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Send announcements and calls for papers that you'd like posted on this page to Donna Campbell at firstname.lastname@example.org. Please send the information in the body of your message, not as an attachment. Plain text is best, and if you are sending a long list of topics, it's helpful to use a hyphen or dash instead of a list of bullets (since these must be edited one by one). Dates listed beside the links are the deadline dates.
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OTHER SOUTHS: APPROACHES, ALLIANCES, ANTAGONISMS
These turns to swamps, Indians, eugenics, early Souths, poor whites, trans-Appalachian migrations, the extrasouthern, queer Souths, digital Souths, undead Souths, and Souths we can’t even imagine are exciting both in their own right and as starting points for important new lines of inquiry. We would like to use the opportunity of the next SSSL meeting to push these questions further, and to propose, describe, define, and debate an even broader, more expansive constellation of “Other Souths.” How might we productively re-envision southern literatures, cultures, spaces, and histories? What else needs to be done? And what scholarly, pedagogical, and institutional challenges bedevil these sea changes?
Thinking in terms of southern studies as a field, how might “we”—as self-identified “southernists” or scholars working in fields that bump up against the South—position ourselves professionally, and how we might organize, collaborate, and work across disciplines? How might we learn better to be both southernists and Americanists, for example, or both southernists and comparatists? In other words, who are (and who might be) our allies? What are (and what might be) our most productive alliances? And how do we go about forming these alliances? How does a southernist become more—or differently—interdisciplinary and/or multicultural? And, importantly, as we shape and continue to build the field of southern literary studies, how do we both honor those who have come before us and develop 21st-century pedagogies, mentorships, academic programs, and institutional influence?
Finally, what are the antagonisms—the counterforces, struggles, foils, obstacles, strains, tensions, insurgences, etc.—that attend this work? Is there a value in strategic antagonism?
We’ll gather in Arlington, Virginia, a longstanding yet ever-changing site of transatlantic, multiethnic, colonial, urban, and cosmopolitan alliances and antagonisms. The Washington, DC, metropolitan area is of course replete with iconic, monumental fashionings of U.S. national identity and cultural memory. But northern Virginia is also, now more than ever before, an “Other South” in its own right, a region of tremendous fluidity, full of surprises and crisscrossed by routes—of trade, labor, government, law, media, languages, cultures—that continue to be negotiated, constructed, mapped, traveled, toured, enforced, and contested. SSSL 2014 offers us an opportunity to consider how these and other networks provoke both alliances and antagonisms, both connections and disconnections, both memory and amnesia, among the local, the federal, the regional, the national, the hemispheric, and the global.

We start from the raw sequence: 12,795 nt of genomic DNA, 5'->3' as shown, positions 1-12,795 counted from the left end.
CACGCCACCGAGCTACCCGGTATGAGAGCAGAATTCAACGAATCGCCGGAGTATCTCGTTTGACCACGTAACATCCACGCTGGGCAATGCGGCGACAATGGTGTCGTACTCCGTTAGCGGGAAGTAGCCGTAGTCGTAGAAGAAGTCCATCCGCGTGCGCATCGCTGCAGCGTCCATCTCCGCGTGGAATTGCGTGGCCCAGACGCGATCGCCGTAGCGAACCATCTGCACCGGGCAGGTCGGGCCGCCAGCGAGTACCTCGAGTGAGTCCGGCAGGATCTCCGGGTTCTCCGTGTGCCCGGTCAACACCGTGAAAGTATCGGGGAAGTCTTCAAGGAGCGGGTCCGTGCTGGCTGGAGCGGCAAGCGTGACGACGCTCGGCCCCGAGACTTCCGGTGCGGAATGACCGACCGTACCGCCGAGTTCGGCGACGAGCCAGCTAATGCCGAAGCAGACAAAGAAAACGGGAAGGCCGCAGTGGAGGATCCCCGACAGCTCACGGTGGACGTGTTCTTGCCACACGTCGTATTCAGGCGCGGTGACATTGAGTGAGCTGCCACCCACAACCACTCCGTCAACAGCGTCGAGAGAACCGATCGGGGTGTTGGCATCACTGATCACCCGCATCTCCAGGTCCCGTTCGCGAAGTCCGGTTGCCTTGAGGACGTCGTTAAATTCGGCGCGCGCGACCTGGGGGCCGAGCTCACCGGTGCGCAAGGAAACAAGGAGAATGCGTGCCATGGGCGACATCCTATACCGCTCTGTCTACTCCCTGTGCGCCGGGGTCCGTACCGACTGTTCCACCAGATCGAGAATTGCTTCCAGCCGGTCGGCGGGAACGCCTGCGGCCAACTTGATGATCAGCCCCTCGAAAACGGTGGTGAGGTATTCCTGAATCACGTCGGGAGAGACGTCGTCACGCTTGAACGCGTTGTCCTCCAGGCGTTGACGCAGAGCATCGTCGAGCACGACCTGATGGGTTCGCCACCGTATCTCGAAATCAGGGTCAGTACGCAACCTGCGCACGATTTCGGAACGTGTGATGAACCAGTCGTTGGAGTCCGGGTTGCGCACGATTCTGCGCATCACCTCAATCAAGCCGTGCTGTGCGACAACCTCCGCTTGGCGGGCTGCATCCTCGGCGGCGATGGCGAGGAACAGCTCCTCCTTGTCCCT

The SSSL 2014 program committee—Michael Bibler, Lisa Hinrichsen, Kirstin Squint, and Eric Gary Anderson—invites paper and panel proposals on “Other Souths: Approaches, Alliances, Antagonisms.” All approaches are welcome, including papers that explore alliances and antagonisms in broader cultural and theoretical contexts, including circum-Atlantic, circum-Mississippian, and diasporic connections; literary canons, intertextualities, and networks or anxieties of influence; diverse approaches to power and knowledge; evolving notions of race, gender, sexuality, and/or the body; historical, social, cultural, or political tensions within and/or about “the South”; constructions and deployments of southern cultures through “non-literary” forms of film, music, visual art, popular culture, and performance; and work more specifically focused on particular writers and/or texts.
Please e-mail session or individual paper proposals to email@example.com
DEADLINE: December 15, 2013
Eric Gary Anderson
Women’s Narratives and the Formation of Empire
Editors: Mary McAleer Balkun, Seton Hall University
If woman is indeed not born but made, as Simone de Beauvoir maintained, then certainly the process of empire building also impacts the “construction” of woman—what is normative, what is not, and how the difference between the two is navigated, especially by women themselves. As Kate Conboy, Nadia Medina, and Sarah Stanbury explain in their “Introduction” to Writing on the Body, there is a “tension between women’s lived bodily experiences and the cultural meanings inscribed on the female body that always mediate those experiences” (1). This tension is especially acute during times of crisis and social change, natural consequences of the power struggles in emergent empires. The lived bodily experiences of women can vary dramatically depending on age, class, and other variables, and what is ultimately written on their bodies may manifest as a call for change and an insistence on reform even in the midst of cognitive and/or physical disability, freakishness/monstrosity, and/or illness.